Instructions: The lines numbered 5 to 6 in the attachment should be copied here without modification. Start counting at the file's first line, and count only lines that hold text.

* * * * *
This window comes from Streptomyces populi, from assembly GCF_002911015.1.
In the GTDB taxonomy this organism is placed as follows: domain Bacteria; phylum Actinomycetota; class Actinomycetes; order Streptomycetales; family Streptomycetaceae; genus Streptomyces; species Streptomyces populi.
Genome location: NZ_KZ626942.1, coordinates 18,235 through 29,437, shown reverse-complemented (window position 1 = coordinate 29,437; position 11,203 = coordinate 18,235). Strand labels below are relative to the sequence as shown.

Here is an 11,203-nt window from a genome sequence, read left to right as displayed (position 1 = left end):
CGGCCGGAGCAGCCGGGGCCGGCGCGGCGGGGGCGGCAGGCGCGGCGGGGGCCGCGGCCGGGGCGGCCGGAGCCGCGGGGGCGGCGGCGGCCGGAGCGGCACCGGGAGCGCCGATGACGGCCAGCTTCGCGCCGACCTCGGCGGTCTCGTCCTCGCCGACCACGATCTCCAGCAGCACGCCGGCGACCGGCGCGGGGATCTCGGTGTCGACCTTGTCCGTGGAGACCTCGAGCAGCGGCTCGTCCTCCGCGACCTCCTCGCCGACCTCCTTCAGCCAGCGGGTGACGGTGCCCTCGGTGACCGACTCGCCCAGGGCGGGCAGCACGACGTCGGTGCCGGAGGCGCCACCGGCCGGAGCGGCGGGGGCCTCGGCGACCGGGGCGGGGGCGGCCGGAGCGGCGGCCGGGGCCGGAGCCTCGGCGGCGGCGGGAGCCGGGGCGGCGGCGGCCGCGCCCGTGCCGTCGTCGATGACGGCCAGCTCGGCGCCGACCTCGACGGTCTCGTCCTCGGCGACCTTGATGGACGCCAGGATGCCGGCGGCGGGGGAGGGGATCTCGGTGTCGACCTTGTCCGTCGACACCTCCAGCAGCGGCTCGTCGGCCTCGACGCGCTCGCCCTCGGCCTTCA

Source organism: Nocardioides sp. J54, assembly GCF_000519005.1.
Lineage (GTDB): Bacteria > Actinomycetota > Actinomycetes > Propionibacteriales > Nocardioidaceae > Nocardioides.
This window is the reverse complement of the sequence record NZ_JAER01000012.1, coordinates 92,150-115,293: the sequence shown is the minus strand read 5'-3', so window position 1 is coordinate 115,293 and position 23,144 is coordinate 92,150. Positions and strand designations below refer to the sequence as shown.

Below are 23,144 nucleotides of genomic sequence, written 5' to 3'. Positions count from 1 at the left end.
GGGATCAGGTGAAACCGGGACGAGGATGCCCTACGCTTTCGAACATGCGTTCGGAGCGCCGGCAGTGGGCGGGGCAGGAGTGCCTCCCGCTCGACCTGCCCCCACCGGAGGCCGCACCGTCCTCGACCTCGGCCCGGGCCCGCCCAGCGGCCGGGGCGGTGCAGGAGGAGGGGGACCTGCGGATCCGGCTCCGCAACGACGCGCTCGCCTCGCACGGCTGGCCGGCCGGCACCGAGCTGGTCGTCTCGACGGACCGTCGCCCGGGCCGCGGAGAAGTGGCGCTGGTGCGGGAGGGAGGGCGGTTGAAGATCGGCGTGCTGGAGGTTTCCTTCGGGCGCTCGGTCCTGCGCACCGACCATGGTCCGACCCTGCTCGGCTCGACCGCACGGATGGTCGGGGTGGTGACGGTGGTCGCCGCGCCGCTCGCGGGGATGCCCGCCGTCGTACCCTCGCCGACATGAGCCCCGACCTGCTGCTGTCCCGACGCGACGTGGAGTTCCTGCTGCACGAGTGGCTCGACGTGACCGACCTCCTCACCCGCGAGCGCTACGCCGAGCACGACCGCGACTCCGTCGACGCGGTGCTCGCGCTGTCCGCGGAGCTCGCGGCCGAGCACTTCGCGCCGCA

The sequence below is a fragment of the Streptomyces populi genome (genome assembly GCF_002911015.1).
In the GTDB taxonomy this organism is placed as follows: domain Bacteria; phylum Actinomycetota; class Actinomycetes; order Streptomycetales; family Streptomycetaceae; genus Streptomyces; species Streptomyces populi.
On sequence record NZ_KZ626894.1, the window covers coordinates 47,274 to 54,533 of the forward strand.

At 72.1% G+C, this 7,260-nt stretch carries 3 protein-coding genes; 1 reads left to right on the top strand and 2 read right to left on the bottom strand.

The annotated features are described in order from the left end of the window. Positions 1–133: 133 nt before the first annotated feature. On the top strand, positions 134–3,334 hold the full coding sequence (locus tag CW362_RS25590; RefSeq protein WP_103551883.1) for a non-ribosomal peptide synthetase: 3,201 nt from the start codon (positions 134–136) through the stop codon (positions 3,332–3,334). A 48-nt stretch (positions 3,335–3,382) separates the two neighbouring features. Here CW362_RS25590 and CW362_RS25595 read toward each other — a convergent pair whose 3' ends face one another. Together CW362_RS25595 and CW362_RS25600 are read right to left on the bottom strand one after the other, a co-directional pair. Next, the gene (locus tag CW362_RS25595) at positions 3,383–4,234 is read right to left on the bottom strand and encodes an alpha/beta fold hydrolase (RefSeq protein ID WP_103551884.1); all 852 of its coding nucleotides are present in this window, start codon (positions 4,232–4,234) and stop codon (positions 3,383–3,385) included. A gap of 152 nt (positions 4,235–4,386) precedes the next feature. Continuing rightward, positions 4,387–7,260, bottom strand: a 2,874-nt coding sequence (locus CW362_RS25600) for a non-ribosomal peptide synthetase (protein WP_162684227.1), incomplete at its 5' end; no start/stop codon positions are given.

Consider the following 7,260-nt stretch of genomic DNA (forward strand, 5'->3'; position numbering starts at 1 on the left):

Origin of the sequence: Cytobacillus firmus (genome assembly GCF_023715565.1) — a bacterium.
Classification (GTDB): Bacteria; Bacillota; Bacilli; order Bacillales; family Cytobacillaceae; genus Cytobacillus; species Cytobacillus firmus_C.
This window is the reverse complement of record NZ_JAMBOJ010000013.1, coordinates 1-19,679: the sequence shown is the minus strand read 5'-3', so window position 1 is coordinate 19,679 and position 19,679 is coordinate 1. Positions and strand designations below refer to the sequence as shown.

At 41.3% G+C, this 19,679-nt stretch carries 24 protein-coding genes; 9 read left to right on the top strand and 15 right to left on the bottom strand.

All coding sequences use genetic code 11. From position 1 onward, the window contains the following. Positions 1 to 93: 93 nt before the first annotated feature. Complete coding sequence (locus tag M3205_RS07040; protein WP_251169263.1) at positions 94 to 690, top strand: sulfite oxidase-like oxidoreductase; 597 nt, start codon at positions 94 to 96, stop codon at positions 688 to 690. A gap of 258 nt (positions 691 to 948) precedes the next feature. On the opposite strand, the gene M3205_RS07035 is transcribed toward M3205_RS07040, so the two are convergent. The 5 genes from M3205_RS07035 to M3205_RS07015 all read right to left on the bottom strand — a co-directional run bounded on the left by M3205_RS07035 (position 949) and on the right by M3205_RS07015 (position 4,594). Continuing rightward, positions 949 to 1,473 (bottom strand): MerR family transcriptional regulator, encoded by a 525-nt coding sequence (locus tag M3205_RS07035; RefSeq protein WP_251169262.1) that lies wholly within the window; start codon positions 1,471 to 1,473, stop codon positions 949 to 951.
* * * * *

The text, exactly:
CGGCCGGAGCAGCCGGGGCCGGCGCGGCGGGGGCGGCAGGCGCGGCGGGGGCCGCGGCCGGGGCGGCCGGAGCCGCGGGGGCGGCGGCGGCCGGAGCGGCACCGGGAGCGCCGATGACGGCCAGCTTCGCGCCGACCTCGGCGGTCTCGTCCTCGCCGACCACGATCTCCAGCAGCACGCCGGCGACCGGCGCGGGGATCTCGGTGTCGACCTTGTCCGTGGAGACCTCGAGCAGCGGCTCGTCCTCCGCGACCTCCTCGCCGACCTCCTTCAGCCAGCGGGTGACGGTGCCCTCGGTGACCGACTCGCCCAGGGCGGGCAGCACGACGTCGGTGCCGGAGGCGCCACCGGCCGGAGCGGCGGGGGCCTCGGCGACCGGGGCGGGGGCGGCCGGAGCGGCGGCCGGGGCCGGAGCCTCGGCGGCGGCGGGAGCCGGGGCGGCGGCGGCCGCGCCCGTGCCGTCGTCGATGACGGCCAGCTCGGCGCCGACCTCGACGGTCTCGTCCTCGGCGACCTTGATGGACGCCAGGATGCCGGCGGCGGGGGAGGGGATCTCGGTGTCGACCTTGTCCGTCGACACCTCCAGCAGCGGCTCGTCGGCCTCGACGCGCTCGCCCTCGGCCTTCA

Source organism: Nocardioides sp. J54, assembly GCF_000519005.1.